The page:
Super Furries set the world to rights

By BBC News Online’s Robert Andrews

Gruff Rhys is a man of few words, preferring instead to let the Super Furry Animals’ music do the talking.

This is good. The band, which strides effortlessly both electronic and guitar camps, and releases multimedia extravaganzas to little popular aplomb, already has presence enough to fill the conversational void.

From the moment of the Furry ones’ boxing match-like ascendance to the Cardiff International Arena stage, it is clear the SFA are on a trademark mission to impress.

Relayed to one of 17 video screens littered overhead and accompanied by unfolding, horrifying cartoon images and erotica, their entrance is met with a warm welcome from the CIA home crowd.

Having missed out on a Mercury Music Prize in September, the Furries hit the road with their Rings Around The World album material – this homecoming their last UK date before heading for Japan.

Walk the talk

The new songs are soon dropped in with little disguise.

The album’s title track is left to its own glorious devices – a lyrical hangover from telecom-themed album Guerrilla, but one which keeps its promise to “vaporise your soul.”

Deceptively melodic Receptacle For The Respectable is joined on stage by a man in a John Lennon mask and Rhys spitting celery – echoes of Paul McCartney’s strange instrumental contribution to the album.

What the crowd misses, however, is Gruff Rhys’s banter.

A man of his vision who, as fellow Furry Dafydd Ieuan testifies, invents his own wonderful clichés at the drop of a hat, could work his audience easily.

But his non-musical expression is limited to punctuating songs with introductions, then putting every sinew into his art.

Alas, the lanky one, who has rock’s softest spoken voice, is too unassuming, too humble – and he should stay that way.

And then the show comes alive, taking the most dramatic, topical turn.

Sonically ironic, It’s Not The End Of The World? (Rhys emphasises the question mark) is joined on the video screens by repeated images of nuclear bombs and soldiers’ preparations for war.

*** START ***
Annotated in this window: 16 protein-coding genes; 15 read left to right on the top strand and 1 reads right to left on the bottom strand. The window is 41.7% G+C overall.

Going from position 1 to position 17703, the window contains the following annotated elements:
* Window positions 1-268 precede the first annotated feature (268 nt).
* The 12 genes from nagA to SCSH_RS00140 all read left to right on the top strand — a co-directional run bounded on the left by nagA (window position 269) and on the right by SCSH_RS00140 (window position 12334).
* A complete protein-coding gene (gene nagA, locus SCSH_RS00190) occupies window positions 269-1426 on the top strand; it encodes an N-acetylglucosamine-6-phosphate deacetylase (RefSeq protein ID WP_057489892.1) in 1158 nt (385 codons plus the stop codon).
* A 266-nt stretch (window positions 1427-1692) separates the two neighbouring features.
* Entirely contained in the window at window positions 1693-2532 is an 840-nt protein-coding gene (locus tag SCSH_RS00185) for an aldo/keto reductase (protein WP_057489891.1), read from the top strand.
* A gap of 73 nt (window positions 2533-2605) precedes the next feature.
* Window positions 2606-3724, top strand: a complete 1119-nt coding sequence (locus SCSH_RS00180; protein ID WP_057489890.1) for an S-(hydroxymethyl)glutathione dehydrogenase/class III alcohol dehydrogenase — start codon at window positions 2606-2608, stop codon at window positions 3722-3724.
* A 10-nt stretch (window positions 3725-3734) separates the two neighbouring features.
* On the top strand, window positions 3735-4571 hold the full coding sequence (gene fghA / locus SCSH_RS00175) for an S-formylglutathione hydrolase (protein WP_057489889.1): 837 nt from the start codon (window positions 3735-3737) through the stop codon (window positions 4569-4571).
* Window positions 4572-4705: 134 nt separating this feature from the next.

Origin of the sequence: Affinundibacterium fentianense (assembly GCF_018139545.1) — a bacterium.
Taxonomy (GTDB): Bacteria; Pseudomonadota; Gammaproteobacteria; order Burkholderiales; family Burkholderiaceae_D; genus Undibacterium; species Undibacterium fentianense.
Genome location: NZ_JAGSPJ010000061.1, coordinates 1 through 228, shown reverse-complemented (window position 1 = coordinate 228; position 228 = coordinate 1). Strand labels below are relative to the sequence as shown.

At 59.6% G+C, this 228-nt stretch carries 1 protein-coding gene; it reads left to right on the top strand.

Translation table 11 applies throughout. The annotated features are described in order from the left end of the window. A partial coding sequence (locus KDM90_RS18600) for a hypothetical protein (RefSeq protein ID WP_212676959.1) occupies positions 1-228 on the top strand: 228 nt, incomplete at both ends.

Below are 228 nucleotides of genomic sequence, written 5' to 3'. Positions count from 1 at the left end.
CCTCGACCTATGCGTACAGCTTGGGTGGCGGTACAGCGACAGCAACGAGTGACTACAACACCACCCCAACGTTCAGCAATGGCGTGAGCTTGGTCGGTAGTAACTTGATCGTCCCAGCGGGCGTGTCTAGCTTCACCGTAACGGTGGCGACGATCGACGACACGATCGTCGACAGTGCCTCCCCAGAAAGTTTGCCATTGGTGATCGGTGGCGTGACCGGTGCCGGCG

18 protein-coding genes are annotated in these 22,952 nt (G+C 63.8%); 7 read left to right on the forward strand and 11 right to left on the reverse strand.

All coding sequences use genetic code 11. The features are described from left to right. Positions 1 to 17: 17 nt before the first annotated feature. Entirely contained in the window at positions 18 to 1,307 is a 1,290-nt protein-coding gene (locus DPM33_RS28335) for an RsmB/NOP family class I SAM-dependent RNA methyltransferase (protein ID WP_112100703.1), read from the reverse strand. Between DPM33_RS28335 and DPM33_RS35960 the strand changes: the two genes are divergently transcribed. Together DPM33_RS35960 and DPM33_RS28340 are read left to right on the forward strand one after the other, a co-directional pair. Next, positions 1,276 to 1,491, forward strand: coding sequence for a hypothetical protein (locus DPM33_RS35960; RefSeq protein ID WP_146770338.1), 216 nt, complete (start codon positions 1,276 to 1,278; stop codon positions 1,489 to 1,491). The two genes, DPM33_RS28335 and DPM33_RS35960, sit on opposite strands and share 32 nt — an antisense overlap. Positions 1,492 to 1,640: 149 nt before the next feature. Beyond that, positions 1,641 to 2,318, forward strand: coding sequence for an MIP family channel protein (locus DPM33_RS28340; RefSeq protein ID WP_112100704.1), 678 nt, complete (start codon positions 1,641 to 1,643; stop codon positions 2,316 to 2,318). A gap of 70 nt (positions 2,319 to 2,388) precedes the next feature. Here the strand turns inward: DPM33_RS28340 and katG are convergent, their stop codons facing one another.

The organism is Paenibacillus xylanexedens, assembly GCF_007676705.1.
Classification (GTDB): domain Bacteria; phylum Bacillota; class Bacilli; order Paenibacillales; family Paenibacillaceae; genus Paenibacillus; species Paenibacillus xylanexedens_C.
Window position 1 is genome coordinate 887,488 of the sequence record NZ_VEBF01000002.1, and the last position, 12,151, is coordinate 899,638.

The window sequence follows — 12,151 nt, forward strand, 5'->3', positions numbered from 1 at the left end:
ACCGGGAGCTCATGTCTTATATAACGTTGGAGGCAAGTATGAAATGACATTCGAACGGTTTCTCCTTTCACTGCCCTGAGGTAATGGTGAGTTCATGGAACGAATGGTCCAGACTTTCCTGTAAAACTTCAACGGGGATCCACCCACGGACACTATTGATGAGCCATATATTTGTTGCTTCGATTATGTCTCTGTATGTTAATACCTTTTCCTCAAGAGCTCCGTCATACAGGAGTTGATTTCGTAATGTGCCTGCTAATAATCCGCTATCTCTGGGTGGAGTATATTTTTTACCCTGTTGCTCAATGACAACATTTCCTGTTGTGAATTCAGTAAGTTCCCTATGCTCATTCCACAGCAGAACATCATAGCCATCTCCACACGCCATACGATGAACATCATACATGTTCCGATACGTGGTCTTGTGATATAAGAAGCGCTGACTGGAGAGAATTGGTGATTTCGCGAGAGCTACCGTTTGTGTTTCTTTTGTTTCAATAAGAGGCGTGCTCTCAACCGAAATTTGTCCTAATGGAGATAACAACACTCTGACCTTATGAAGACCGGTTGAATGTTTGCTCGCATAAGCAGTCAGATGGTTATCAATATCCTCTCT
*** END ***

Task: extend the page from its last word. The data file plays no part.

In light of current world events, it is disturbing, yet these delightfully massive test explosions, and the singer’s wah-wahs and guitar twangs, lift the mood as he adds: “At least, it’s not the end of the world.”

International affairs

“This is a song about world leaders,” says Rhys of Presidential Suite, “who are egotistical and kill people and children.”

The song’s own video – a star-spangled Air Force One flies effortlessly through world capital skylines then encounters dramatic turbulence – focuses attention further on the subject at hand.

Furthermore, Run! Christian, Run! is far from the “happy little tune” of his claim – with quotes from psalms dropped into video flames, it is chilling.

The night is cheered and the crowd moved to jolly, exotic Northern Lites, and a host of other favourites.

Night Vision sees Rhys mount an out-of-this-world lectern to deliver his lyrics through an interstellar digital effect – he is ready to take off at any moment.

Might, vision

But the encore is a complete anomaly as four superhero-suited characters return to a techno track and begin wrestling furiously on stage in their multi-coloured costumes.

For a moment, it could have been the Furries themselves, but the WWF-quality performance gave it away.

Challenged in a fashion we should have come to know, love and expect from SFA, the crowd left thoroughly confused, delightfully happy and diplomatically aware.

The Super Furry Animals saw the future here tonight.

It may be bleak, but their’s is bright.

Super Furry Animals played on 12 October at Cardiff International Arena